I’m still single. Again, I know many people my age and older are as well, but I don’t want to be one of them. More than anything else in the entire fuckin’ world…what I absolutely HATE more than ANYTHING, is that there are rude, incompetent, unintelligent, abusive, dishonest, disloyal, and overall shitty people out there who still have someone who loves them. They have someone, and they either don’t deserve it, or didn’t work to get it. It’s just how things “happened” for them. Because apparently they can do something right that I can’t. This is what I cannot get over.
Many of the people I know from as far back as first grade now have at least one child. Not only does this make me feel ancient and unaccomplished, but because of how I felt about myself and how people treated me through much of my childhood and school life, I always felt like I had to prove myself to them. To the “normal people.” But how can I do that? I still don’t have what they do. It’s like living the nightmare all over again. Like everything they’ve done and said to me is still true today, 20 years later.
And I don’t have all the time in the world. Even if I were to meet someone special tomorrow, how can I be optimistic? It takes a very long time to form a relationship that’s fitting and committed enough to have children together. I’ll be ancient by that time. The people I know who are having kids today have been together for several years now. Even if I did meet someone tomorrow, how can I be sure they’d be willing to move out of California with me? I can’t stay here forever, even when I do get my degree. It’s just too hard to stay afloat here. But so many people want to stay. Then there goes that! Do I put off trying to find that special someone for a few whole years, or do I start looking now and risk losing it all a few years down the road?
Some guys get it all because they know what to say or do. Do you have any idea how hard it is for me to say, or even imply, to a female, “Hey, I really like you a lot!” or “Would you like to go [somewhere on a date]?” They hear that shit all the time. For most of them, they probably think guys just say that to get into their pants for a night before calling it quits. I’m not like that. Don’t get me wrong…I love sex (even though it’s been months since I’ve had it)…but I want there to be a connection. Most guys don’t care. Maybe I’m afraid of rejection…or maybe I just don’t want to be grouped with other men who would willingly fuck anything that walks on two legs. I probably wouldn’t have anything to worry about if men weren’t so fuckin’ sexual all the time. But that’s how we’re biologically-programmed. Whatever. The fact is that women my age, younger, and older, have men crawling up to them all the time. They can pick, select, or choose whoever they want. But males…they have to do the flirting. The courting. The wooing. And because I’m apparently not good at that, I’m forced to miss out. What. The. Fuck. Ever.
I look at my life now, knowing I’m more accomplished than many people my age, but I can’t see those people. I don’t know who they are. I just know they exist somewhere. But regardless, I’m not as happy as I should be. I feel like my life is an endless loop that goes nowhere. My college classes don’t continue until late August. I work two dead-end jobs that only pay my bills and don’t give me much extra, while more than half the people my age I know make good enough money to support them for the rest of their life. They have valuable skills that will benefit them in their future. I don’t have that. I don’t have any valuable skills. I spend a considerable amount of my free time on my computer making dumb pictures that require very little talent. I have people tell me my work is amazing. They don’t know how little effort it takes. I don’t even have my own unique art style. I really want to ask myself how much longer I can keep doing this.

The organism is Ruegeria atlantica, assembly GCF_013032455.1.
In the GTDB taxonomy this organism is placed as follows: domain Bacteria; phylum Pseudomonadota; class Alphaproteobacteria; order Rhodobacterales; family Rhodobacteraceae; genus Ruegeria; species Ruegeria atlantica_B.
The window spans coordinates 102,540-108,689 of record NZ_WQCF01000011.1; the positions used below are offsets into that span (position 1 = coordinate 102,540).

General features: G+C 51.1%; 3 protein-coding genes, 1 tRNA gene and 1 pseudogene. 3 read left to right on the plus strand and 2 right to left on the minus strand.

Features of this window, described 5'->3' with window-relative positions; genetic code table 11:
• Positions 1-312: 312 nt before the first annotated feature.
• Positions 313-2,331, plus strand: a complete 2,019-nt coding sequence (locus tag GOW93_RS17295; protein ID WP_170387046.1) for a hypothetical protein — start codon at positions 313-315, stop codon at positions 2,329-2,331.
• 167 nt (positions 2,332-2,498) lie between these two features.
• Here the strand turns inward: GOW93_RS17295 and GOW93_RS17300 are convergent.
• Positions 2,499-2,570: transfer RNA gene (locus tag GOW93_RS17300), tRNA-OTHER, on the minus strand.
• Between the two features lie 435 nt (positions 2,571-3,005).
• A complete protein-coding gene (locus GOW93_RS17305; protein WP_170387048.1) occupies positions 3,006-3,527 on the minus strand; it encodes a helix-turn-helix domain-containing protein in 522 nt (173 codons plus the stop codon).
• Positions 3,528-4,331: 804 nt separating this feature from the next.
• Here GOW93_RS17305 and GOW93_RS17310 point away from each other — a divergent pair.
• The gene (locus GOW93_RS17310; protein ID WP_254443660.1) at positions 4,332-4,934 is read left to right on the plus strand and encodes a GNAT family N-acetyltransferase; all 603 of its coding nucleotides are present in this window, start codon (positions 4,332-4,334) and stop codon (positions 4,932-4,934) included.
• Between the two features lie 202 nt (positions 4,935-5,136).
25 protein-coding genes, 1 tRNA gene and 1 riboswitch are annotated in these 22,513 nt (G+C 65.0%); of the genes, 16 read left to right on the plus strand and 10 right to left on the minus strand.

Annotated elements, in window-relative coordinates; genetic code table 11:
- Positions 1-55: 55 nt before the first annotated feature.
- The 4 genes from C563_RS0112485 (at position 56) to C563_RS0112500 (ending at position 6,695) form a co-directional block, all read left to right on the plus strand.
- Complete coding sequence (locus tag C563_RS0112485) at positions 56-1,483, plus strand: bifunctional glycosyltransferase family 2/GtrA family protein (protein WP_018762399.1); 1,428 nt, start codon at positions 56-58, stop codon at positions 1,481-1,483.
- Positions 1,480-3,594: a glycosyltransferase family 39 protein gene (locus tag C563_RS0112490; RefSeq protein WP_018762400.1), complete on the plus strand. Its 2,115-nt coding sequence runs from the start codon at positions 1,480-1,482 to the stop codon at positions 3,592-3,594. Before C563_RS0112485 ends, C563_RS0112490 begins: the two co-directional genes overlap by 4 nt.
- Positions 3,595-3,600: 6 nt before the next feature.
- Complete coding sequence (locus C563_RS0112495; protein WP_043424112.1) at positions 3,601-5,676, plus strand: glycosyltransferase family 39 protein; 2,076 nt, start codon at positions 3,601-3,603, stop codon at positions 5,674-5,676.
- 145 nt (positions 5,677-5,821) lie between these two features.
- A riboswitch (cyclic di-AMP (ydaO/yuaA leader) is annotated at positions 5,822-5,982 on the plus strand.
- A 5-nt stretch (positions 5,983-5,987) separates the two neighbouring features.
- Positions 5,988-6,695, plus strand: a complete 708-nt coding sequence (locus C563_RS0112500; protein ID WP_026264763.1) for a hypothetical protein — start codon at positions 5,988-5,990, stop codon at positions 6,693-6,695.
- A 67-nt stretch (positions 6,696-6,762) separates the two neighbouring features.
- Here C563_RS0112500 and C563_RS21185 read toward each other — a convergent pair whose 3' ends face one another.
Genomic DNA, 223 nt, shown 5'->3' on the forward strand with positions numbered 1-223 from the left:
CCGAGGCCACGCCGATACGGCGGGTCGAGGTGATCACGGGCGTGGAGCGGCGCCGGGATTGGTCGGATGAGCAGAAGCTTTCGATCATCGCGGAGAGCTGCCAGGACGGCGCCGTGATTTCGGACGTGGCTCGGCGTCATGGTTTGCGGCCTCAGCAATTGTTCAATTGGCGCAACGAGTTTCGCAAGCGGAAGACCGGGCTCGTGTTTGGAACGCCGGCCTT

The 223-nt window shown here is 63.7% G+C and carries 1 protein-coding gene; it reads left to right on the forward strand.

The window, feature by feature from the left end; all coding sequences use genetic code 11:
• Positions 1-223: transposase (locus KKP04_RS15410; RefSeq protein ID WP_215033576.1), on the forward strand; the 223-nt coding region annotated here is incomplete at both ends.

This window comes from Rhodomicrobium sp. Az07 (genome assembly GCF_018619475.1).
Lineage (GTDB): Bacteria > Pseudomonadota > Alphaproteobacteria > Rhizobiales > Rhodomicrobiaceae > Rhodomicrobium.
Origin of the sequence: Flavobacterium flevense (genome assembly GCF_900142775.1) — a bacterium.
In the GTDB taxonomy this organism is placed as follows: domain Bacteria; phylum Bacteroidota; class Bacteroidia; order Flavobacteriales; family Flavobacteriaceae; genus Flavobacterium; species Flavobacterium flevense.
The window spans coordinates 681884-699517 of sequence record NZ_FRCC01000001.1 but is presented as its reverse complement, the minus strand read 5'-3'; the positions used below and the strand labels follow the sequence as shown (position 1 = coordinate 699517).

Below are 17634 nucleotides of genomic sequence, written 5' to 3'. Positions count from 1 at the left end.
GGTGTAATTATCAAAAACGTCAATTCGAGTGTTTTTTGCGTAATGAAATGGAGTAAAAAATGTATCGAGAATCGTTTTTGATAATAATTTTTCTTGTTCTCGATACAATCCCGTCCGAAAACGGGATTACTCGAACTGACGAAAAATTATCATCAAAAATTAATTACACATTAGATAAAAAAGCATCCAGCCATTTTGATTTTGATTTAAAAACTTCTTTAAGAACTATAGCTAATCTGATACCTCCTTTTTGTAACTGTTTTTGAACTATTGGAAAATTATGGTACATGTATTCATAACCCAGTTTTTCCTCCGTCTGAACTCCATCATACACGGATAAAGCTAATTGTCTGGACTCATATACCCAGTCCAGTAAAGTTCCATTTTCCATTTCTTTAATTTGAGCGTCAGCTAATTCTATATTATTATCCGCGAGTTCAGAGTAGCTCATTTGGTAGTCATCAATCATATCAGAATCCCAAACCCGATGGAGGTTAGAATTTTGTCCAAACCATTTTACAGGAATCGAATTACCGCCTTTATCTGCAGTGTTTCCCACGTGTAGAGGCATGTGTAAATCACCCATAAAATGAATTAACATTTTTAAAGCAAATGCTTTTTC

Whatever I’ve done, I’ve worked hard at. And yet, I have nothing to show for it but two failed relationships, a busted ego, a small apartment and a couple ancient cars nobody but me cares about. I have the most amazing family, but I didn’t work to have them. They worked to have me. And I know I just let them down.
I never felt like I fit into society when I was younger. Now that I feel I do, more than I used to, I’m just beating myself up for not fitting in sooner, or better. And even then, I’m just looking at what other people my age have that I don’t have. A good job. A lover. A child. A future. I’m eternally grateful for what I do have, but I still feel lacking. All the things I have now, in my mid-20s, I should have had 10 years ago if I wanted to make something of myself and feel better about who I am.
But I know that not everyone, even if they’re older than me, has what I have now. And that makes me a shitty person. That’s the worst part about all this. I never believed in personal pride, because I never thought I had a reason to justify having it, myself. I live in a society, and a country, where I’m made to feel like shit for not having the things I have now, earlier in life. Our very own culture is telling me that my golden years have been wasted.
I don’t want sympathy. I just want to relate.